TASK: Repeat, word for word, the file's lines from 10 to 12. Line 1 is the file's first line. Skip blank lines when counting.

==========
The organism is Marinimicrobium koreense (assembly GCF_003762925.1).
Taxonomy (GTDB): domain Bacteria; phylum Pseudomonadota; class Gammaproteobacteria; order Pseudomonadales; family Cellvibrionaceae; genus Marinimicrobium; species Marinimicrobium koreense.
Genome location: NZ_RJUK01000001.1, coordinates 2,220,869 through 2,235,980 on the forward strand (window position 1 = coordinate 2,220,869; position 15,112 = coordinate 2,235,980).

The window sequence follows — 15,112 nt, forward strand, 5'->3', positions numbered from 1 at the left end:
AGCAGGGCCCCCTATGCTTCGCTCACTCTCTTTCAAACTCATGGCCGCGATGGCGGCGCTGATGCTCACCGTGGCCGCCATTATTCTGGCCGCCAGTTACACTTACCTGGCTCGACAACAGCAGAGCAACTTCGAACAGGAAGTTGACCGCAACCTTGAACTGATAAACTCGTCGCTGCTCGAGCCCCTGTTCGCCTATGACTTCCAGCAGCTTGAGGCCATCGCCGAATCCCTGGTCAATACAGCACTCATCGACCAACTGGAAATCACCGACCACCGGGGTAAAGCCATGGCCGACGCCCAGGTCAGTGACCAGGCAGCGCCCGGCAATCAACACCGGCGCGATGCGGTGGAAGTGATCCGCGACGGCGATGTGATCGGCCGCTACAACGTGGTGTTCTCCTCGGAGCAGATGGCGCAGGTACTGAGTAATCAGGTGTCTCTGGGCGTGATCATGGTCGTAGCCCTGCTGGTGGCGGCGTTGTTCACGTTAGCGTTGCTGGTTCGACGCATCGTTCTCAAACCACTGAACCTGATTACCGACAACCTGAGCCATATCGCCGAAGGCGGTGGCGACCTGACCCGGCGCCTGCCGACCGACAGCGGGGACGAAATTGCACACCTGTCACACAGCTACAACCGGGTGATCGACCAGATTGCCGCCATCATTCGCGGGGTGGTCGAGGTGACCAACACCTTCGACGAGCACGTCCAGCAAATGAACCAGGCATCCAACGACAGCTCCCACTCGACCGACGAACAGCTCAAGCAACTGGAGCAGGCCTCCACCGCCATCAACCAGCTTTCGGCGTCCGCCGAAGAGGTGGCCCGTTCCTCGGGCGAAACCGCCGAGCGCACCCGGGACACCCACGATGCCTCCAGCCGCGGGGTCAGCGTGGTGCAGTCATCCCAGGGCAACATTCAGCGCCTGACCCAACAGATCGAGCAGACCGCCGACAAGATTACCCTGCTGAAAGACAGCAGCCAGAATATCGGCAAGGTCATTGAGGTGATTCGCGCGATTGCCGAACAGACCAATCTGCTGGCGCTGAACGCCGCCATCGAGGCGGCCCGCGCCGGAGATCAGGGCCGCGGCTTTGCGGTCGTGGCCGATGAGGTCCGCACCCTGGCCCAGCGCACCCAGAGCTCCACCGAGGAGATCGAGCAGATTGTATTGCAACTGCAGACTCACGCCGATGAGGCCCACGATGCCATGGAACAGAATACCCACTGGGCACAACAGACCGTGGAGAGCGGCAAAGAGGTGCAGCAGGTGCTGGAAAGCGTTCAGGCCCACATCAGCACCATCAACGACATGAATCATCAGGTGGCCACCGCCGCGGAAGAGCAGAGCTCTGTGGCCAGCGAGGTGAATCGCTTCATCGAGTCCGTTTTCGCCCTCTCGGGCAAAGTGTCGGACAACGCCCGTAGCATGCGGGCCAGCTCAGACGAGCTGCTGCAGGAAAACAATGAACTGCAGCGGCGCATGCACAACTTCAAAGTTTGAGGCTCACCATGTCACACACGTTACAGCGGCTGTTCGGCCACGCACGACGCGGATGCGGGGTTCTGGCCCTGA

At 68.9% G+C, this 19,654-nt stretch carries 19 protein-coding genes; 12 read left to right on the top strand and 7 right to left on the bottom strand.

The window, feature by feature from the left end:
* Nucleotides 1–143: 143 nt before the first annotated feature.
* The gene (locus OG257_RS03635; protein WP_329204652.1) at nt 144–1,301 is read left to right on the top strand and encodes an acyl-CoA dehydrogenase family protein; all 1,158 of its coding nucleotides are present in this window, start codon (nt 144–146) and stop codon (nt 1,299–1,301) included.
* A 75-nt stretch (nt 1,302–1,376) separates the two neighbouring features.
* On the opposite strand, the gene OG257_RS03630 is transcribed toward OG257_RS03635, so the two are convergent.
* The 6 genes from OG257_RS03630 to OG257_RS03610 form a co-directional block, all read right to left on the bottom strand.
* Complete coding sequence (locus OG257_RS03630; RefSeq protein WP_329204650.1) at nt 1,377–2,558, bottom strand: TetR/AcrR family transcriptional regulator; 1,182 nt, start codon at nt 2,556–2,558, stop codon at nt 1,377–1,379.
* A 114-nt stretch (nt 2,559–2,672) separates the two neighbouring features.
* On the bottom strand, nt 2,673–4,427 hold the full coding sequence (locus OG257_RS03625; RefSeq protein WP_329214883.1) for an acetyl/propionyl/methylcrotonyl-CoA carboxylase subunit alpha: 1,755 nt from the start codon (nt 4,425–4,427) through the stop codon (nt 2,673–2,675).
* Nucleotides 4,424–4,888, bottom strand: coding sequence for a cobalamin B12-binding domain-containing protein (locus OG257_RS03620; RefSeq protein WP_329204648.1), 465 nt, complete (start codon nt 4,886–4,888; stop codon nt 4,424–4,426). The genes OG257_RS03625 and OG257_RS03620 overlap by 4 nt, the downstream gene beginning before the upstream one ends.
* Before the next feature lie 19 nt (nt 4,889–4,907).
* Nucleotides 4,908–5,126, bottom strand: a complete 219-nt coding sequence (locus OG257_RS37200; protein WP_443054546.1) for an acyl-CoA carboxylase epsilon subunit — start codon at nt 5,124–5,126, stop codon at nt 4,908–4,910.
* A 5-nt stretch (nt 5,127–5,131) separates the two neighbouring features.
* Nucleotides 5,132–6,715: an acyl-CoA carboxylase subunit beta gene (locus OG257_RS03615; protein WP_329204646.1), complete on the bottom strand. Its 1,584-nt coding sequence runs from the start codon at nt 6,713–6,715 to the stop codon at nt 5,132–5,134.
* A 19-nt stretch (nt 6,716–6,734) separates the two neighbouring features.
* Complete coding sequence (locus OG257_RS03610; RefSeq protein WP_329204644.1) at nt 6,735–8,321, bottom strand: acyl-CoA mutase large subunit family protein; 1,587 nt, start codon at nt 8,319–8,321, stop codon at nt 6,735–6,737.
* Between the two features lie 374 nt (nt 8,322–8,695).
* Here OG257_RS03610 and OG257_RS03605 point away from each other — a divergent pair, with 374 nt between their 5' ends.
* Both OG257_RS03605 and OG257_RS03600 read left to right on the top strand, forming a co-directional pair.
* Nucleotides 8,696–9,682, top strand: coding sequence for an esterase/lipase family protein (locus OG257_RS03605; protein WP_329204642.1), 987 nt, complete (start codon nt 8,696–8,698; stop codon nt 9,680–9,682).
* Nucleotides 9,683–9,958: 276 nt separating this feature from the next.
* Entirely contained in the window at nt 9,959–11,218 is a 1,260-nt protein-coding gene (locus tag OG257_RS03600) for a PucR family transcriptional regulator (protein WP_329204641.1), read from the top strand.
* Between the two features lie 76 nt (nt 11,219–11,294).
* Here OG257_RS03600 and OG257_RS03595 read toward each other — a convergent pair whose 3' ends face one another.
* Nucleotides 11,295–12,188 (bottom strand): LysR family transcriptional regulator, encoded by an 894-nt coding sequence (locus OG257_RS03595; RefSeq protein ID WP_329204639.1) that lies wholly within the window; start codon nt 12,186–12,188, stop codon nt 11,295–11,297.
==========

* A 75-nt stretch (nt 1,302–1,376) separates the two neighbouring features.
* On the opposite strand, the gene OG257_RS03630 is transcribed toward OG257_RS03635, so the two are convergent.
* The 6 genes from OG257_RS03630 to OG257_RS03610 form a co-directional block, all read right to left on the bottom strand.